Pandemics don’t alter the process of selling Notes that much.
(I never thought I’d type that sentence)
They can cause delays, though, so plan accordingly.
Step 1: Know the true value of your property. No guesses…be objective and be transparent about its challenges.
Step 2: Know your taxes and liens. You should know if there are delinquent or sold/forfeited taxes. Often overlooked, however, are:
– If the sold/forfeited taxes are redeemable; and
– If there are prior unreleased mortgage liens or municipal, city, or tax liens that need to be released.
Step 3: Get your pay history in order. One of the biggest factors in valuing a Note sale, from a buyer’s perspective, is pay history. We want to know upfront: has the borrower ever struggled to stay current?
NOTE: A sure-fire way to kill a deal is to make it difficult for the buyer to obtain evidence of pay history.
Step 4: Get collateral in order. You need to be able to say whether or not there are any gaps in the assignment. You also need to have the Title Policy, a lost note affidavit (if there is one), and the recording of the mortgage or Deed of Trust.
Step 5: Make buyers aware (like Faller Financial).
Step 6: Prepare for the closing. You’ve dotted your I’s and crossed your T’s and you’re ready to close with your buyer. Here are a few things to consider:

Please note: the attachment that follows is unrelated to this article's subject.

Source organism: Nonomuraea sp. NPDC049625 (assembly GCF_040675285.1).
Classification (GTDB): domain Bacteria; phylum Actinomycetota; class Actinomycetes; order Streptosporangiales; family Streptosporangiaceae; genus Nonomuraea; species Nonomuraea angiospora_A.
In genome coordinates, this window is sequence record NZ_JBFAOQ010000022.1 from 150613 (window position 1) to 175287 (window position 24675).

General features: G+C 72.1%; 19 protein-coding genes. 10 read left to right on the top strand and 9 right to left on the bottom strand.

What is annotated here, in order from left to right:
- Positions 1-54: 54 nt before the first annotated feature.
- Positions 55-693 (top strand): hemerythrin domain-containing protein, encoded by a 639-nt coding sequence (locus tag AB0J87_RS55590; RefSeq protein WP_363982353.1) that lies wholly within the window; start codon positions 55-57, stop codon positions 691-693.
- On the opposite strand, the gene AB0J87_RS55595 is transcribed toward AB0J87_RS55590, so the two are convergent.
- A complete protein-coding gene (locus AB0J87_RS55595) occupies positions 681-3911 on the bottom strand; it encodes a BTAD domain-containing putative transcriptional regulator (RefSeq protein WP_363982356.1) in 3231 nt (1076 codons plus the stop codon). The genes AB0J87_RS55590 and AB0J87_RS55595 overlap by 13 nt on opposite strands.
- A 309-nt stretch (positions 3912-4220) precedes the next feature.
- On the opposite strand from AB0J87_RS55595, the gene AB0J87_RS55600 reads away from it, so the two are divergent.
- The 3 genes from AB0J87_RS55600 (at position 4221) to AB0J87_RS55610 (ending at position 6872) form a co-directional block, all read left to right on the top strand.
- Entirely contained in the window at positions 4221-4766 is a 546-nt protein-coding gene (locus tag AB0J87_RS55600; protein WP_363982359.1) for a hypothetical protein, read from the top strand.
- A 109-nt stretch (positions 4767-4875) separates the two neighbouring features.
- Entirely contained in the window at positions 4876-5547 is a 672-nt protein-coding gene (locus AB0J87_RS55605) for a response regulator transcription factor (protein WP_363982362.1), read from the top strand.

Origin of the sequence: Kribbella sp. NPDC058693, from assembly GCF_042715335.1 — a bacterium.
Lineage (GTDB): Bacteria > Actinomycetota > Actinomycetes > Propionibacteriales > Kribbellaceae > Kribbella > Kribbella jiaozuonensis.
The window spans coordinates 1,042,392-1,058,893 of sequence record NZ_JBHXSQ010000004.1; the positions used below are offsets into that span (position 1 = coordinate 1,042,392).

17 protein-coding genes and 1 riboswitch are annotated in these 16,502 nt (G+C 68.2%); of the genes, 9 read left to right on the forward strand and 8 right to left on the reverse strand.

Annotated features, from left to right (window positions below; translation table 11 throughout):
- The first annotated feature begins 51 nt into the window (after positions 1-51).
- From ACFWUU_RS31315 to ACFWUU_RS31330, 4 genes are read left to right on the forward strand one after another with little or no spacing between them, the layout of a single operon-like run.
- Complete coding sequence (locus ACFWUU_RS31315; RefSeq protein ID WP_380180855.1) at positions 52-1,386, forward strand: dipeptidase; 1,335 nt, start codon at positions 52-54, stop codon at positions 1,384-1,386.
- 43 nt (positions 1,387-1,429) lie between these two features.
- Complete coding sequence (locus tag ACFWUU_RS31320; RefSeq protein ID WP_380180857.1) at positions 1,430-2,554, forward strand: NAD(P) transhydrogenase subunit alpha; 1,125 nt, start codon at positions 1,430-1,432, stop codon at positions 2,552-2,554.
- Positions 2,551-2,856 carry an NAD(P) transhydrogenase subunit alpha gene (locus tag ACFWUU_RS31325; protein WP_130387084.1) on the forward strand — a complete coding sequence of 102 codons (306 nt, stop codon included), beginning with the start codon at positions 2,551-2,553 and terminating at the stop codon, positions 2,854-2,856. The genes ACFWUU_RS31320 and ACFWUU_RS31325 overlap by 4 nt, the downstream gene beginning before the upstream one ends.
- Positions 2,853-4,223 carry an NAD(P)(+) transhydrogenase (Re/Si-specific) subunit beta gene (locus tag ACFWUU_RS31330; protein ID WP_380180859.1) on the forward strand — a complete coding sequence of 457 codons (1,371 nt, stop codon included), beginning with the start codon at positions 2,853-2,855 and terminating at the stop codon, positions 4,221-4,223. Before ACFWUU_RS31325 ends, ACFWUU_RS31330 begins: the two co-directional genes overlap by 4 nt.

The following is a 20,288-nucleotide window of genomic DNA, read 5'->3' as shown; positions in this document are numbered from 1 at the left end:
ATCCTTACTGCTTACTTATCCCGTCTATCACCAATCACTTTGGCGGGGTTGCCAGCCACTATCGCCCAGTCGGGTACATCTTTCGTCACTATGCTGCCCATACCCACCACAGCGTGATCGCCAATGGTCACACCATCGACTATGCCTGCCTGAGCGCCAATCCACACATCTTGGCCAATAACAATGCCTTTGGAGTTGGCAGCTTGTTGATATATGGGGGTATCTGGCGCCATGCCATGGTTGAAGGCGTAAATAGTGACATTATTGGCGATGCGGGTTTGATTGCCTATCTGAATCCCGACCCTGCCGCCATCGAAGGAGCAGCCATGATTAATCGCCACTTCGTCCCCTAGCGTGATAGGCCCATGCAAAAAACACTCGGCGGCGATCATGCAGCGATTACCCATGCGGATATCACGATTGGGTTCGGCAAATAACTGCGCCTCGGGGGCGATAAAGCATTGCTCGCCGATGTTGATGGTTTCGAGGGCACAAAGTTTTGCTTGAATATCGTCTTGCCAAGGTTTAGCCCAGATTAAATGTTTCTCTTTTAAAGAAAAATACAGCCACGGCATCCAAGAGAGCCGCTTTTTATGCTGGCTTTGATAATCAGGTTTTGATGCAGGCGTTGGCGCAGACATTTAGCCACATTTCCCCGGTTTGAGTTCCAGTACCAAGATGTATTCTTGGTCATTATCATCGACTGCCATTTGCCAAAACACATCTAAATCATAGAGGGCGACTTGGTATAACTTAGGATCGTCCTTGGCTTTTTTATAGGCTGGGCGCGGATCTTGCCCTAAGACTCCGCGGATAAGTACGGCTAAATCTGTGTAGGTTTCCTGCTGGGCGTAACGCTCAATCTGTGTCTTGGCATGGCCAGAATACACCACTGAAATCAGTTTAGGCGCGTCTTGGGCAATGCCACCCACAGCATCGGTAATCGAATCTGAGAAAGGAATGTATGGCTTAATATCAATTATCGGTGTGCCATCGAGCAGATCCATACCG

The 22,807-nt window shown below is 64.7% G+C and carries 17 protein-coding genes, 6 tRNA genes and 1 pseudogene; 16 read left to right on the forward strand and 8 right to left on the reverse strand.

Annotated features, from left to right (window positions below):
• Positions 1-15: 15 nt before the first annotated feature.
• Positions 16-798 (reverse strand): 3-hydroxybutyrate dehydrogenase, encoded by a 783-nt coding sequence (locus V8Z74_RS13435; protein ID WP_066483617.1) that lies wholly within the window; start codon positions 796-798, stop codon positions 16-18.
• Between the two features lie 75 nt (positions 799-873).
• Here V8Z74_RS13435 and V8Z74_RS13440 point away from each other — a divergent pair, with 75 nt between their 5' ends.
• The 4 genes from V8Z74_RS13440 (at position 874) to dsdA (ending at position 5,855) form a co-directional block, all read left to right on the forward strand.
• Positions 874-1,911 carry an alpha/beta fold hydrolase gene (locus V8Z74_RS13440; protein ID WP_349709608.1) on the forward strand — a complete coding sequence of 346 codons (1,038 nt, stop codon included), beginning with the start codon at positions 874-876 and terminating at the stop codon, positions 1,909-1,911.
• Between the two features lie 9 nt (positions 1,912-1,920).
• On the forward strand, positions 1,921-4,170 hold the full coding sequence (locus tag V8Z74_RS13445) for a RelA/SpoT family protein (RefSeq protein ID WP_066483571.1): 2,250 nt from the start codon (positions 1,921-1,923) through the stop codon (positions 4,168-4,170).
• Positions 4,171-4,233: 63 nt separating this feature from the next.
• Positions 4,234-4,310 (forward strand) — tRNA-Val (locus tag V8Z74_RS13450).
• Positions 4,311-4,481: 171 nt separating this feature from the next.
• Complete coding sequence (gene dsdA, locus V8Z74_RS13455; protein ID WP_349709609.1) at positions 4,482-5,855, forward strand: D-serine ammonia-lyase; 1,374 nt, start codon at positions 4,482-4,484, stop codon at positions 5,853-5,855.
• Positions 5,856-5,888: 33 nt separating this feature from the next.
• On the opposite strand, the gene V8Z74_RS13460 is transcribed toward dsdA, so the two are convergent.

– Have you set reasonable expectations regarding the timing of the closing?
– Is an escrow closing required? If so, does that closing line up well with the Note sale closing?
– Are there any challenges with the Mortgage Loan Purchase Agreement (MLPA)?
– Does the buyer have any funding issues?
The last bullet point is a biggie. Don’t hesitate to confirm your understanding of the funding timeline. Reputable firms (like Faller Financial) have the funds ready to transfer; less-than-reputable firms are known to pursue deals without having the necessary funds ready to roll. Listen carefully and trust your gut…if something doesn’t feel right, speak up.
Keep in mind, contacting sellers can happen at any point. It doesn’t have to be Step 5, but it’s best to have your ducks in a row before talking to experienced and reputable buyers.
Photo by Evan Dvorkin on Unsplash